The Great Goodwill Tour
Things are not always as they seem. For example, from the title, you might surmise that this is an article about a charitable tour. A good will tour, if you will.
You would be wrong. It’s an article about a tour of Goodwill, and the Salvation Army and other thrift type stores. That’s right. This was a real vacation we planned in the early 1990’s.
We had a week to spare, two airline tickets to use and a substantial discount on a car rental. We planned to fly into Raleigh, NC. Since we’d both been to the Carolinas a number of times, we wanted to do something really different. I’m not sure of who came up with the idea, but my husband and I agreed that it might be fun to just visit thrift stores. Thus, the Great Goodwill Tour was born.
We drove through small towns and back roads in North and South Carolina and Tennessee. We stopped at every thrift store we found. We browsed the stores, and then took photos in front of each to show everyone how we spent our vacation.
We didn’t make many purchases. I do recall buying a new Lillehammer Olympics sweatshirt at a Salvation Army store where they had hundreds of them, apparently left over from the games. I think my husband picked up a jacket around the same time. We were living in Miami back then and not accustomed to cooler weather.
‘A good time was had by all’ was an understatement. We had more laughs along the way then we would have ever gotten from a traditional vacation. When we returned, our friends were amazed that anyone would plan a vacation around the thrift store experience.
Would I do it again? Probably not. It was one of those things that could never be duplicated and to even try would diminish the memories of one of our favorite vacations.
A Surprise in Panama
Many moons ago, I worked fulltime as a meeting planner in the travel industry and held a part time job as a writer for a trade publication. Back then, it was commonplace for me to fly into Miami International Airport after a week on the road, then head to a destination for the weekend. I would then spend the following week writing my articles in the evening, somewhere on the road
That was the case when I arranged a visit to Panama City, Panama. My husband met me at the airport and exchanged a bag of fresh clothing for a suitcase full of dirty laundry. (A note to those reading this: I was in my early 30’s and had the energy of 10 people. At 60, with the energy of less than one, I wouldn’t think of trying this!)
I flew to Panama City on Copa Airlines. The local tourist office had arranged for a driver to take me to the hotel. I was staying at the Panama Marriott, centrally located to everything I would see.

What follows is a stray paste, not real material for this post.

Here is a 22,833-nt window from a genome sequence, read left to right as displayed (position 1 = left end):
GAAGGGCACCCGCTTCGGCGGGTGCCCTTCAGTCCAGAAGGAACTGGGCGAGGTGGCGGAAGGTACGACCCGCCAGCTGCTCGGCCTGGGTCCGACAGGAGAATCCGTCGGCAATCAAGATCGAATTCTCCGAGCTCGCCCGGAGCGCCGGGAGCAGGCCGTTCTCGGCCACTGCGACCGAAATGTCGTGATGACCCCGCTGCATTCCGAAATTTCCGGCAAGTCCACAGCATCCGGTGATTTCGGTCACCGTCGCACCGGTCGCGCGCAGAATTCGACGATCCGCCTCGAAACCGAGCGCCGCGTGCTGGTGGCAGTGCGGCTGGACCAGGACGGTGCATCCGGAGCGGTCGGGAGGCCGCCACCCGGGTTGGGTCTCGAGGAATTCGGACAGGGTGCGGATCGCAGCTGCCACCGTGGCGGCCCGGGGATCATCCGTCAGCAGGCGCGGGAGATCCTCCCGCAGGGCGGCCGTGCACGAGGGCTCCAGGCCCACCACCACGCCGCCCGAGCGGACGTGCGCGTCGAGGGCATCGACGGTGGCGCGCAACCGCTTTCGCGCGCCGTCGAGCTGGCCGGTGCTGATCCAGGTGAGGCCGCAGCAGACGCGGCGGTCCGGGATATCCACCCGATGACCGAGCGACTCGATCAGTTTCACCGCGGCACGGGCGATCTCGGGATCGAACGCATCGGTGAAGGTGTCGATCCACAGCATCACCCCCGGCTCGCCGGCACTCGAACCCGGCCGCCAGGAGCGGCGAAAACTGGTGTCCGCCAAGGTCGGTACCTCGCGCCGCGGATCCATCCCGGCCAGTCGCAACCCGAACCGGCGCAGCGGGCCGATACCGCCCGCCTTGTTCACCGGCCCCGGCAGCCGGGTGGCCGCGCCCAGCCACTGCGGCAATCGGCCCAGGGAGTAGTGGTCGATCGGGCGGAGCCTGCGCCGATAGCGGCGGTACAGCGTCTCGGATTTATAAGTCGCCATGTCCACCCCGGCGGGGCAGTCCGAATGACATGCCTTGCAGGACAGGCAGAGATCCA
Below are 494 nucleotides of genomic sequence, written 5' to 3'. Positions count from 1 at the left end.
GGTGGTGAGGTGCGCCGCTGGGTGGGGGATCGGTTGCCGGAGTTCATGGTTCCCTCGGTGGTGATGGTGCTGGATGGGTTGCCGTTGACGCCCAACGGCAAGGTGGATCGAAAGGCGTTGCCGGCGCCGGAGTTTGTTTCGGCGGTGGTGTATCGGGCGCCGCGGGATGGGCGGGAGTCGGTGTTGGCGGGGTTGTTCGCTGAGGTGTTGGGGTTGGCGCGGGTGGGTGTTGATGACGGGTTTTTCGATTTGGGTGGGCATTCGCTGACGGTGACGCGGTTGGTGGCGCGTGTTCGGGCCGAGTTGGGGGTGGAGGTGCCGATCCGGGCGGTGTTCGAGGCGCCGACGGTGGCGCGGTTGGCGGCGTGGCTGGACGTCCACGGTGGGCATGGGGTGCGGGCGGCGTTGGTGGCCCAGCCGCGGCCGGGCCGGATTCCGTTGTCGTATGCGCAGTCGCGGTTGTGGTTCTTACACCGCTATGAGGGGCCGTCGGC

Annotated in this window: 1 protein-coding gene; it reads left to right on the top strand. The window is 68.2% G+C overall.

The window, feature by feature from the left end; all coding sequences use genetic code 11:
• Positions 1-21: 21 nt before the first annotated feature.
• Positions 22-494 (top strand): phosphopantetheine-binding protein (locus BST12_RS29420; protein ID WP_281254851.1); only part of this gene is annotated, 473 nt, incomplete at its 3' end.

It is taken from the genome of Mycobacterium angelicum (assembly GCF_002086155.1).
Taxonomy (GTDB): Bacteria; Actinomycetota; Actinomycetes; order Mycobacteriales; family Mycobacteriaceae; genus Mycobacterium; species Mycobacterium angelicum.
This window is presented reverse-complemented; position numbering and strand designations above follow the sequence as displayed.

Now I wrote for a small publication that targeted travel agents in seven southeastern states. I believe our circulation was around 20,000. While this was an important group for destinations to attract, it was hardly a major newspaper and I wasn’t even close to being Rick Steves. That’s why what happened next caught me completely by surprise.
Having been in airports, on planes and in hotel rooms the better part of the previous 48 hours, the only thing I wanted to do was get there, take a hot shower and get some sleep. That wasn’t going to happen.
As we approached the hotel, I saw what appeared to be the entire staff, in uniform standing in front My first thought was that there was some sort of disaster drill or maybe even an actual disaster. But when we pulled in, a man in a tux – yes a tux – opened the door, introduced himself as the General Manager, and asked if I was Mrs. Boyd . When I answered yes, he waved his had to the hundred or so people gathered there and in unison they chanted, “Welcome to Panama City Mrs. Boyd!”
Someone ran over and handed me a bouquet of flowers. The staff parted and amid clapping and cheering, the General Manager led me to my room, a lovely suite complete with wine and hor d’oeurves. I had a half hour to get ready for dinner and as a guest of honor at a traditional Panama show.
Talk about a night to remember.
If they wanted me to never forget Panama City and the Marriott, it worked, although treating me like royalty was a little over the top.
Remembering Baked Alaska
Now here’s a blast from the past: Baked Alaska.
Yes. They still serve the gooey dessert onboard, but not the way they used to. In the early 1980’s, the serving of Baked Alaska was full of pomp and circumstance. It was something guests looked forward to near the end of their cruise. All the waiters would dance around the room with the dessert atop their heads. Somehow they lit the meringue – I’m guessing using some sort of sterno – and the while the plate had a curved bottom that fit their heads, there was nothing else holding it on.
It was quite the spectacle as they marched to the beat of island music around the dimly lit dining room while delighted guests clapped and cheered and later all but devoured the tasty treat.
But it was an accident waiting to happen and it did. I recall once a waiter’s hair caught fire. He was quickly whisked away and I think I was the only one in the dining room who realized this was not part of the show. On two other incidents, the Baked Alaska toppled off the heads of waiters and on one occasion, the carpeting caught fire.
I don’t remember when the practice was discontinued, but it probably wasn’t a moment too soon. Still, every time I see Baked Alaska on the menu, I fondly recall the early days of what was a big part of the cruise experience.
Remembering Seawind Cruises
It was never one of the more popular cruise lines, but Seawind Cruises filled a special niche. I sailed on the former Vasco de Gama, which was renamed the Seawind Crown In the late 1990’s, just before the tiny line combined services with Dolphin Cruises, which was soon gobbled up by larger Premier Cruise Line.
The ship was built in the early 1960’s and held less than 700 passengers. Her decks were made of teak and the interior was filled with rich, dark woods and brass. This was not a floating theme park like many of her counterparts in the day. When you were on the Seawind Crown, you were on a classic ship.